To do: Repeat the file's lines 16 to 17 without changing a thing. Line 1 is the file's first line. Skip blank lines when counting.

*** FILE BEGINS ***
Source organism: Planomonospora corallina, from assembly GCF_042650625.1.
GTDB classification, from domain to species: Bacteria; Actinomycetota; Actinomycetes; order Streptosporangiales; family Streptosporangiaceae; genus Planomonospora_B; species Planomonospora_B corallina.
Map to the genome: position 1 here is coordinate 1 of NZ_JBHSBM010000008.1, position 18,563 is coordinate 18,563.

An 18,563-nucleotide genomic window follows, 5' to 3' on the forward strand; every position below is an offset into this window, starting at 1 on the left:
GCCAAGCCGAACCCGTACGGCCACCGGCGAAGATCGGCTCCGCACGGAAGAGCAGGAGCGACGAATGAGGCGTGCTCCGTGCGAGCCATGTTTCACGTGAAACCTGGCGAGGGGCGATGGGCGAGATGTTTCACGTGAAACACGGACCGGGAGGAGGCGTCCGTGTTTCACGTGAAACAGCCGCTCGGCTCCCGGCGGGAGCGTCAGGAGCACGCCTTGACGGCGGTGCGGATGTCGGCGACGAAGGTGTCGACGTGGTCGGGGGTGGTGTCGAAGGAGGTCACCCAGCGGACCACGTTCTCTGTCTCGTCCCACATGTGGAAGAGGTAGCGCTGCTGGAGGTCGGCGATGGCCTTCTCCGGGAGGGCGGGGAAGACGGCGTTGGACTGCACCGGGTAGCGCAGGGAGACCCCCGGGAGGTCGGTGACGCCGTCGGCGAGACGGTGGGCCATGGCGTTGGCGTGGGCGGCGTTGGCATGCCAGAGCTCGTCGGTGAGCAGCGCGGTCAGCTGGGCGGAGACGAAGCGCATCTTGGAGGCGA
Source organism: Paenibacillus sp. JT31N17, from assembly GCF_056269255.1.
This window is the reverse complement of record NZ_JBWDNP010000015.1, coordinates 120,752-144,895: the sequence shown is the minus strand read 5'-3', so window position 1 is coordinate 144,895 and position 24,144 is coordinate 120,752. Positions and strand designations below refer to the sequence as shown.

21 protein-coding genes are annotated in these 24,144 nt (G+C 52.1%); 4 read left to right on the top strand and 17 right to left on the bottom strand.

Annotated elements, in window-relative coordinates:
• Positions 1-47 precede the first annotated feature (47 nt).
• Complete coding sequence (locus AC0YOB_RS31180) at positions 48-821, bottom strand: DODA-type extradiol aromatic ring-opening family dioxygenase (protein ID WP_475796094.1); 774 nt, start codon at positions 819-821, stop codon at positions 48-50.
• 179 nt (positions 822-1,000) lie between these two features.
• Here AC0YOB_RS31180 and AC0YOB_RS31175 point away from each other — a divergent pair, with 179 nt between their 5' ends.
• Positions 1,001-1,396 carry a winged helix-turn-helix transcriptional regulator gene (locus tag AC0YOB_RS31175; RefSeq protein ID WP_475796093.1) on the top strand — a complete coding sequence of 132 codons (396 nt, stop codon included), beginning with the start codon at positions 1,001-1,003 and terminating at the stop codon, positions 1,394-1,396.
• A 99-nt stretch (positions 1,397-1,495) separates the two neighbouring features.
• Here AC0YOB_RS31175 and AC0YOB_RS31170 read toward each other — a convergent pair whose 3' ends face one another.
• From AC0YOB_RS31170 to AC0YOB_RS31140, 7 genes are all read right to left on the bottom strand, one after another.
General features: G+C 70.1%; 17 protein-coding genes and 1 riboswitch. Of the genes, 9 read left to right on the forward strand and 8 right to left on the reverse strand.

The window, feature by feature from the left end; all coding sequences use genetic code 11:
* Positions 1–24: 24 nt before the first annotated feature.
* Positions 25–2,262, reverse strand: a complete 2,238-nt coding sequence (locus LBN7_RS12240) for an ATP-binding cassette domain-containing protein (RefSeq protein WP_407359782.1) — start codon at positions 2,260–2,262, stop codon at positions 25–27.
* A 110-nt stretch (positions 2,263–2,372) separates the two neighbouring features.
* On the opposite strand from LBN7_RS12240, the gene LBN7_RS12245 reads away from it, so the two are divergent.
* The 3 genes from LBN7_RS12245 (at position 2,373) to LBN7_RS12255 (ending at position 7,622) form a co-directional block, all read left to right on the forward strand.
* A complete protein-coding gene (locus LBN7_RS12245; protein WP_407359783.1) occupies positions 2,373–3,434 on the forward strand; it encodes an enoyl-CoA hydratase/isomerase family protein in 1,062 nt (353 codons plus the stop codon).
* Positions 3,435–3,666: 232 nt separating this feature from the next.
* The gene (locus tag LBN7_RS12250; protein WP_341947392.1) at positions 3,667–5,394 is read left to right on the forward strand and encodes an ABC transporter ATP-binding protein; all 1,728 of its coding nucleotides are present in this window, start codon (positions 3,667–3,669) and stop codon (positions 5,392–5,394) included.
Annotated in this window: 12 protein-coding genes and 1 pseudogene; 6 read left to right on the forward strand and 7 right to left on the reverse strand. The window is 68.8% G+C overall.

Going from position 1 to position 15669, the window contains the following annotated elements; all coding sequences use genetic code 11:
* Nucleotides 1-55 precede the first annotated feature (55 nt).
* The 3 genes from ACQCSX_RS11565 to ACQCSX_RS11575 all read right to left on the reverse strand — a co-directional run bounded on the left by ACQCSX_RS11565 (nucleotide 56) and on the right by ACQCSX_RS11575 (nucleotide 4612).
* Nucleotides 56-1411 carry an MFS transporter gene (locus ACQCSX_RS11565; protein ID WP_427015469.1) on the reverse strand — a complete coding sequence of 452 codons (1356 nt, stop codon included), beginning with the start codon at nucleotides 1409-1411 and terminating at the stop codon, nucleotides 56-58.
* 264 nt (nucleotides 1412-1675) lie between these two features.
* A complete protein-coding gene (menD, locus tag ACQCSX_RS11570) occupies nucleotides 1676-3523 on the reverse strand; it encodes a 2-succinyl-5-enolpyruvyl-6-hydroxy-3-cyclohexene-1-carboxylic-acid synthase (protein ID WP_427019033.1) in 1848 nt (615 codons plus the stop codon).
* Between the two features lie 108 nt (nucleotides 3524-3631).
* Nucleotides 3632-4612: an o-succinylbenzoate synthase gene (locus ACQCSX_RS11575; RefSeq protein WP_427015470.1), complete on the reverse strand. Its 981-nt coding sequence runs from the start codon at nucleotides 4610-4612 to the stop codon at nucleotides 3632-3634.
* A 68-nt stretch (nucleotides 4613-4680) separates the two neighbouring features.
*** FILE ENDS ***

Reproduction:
• Here AC0YOB_RS31175 and AC0YOB_RS31170 read toward each other — a convergent pair whose 3' ends face one another.
• From AC0YOB_RS31170 to AC0YOB_RS31140, 7 genes are all read right to left on the bottom strand, one after another.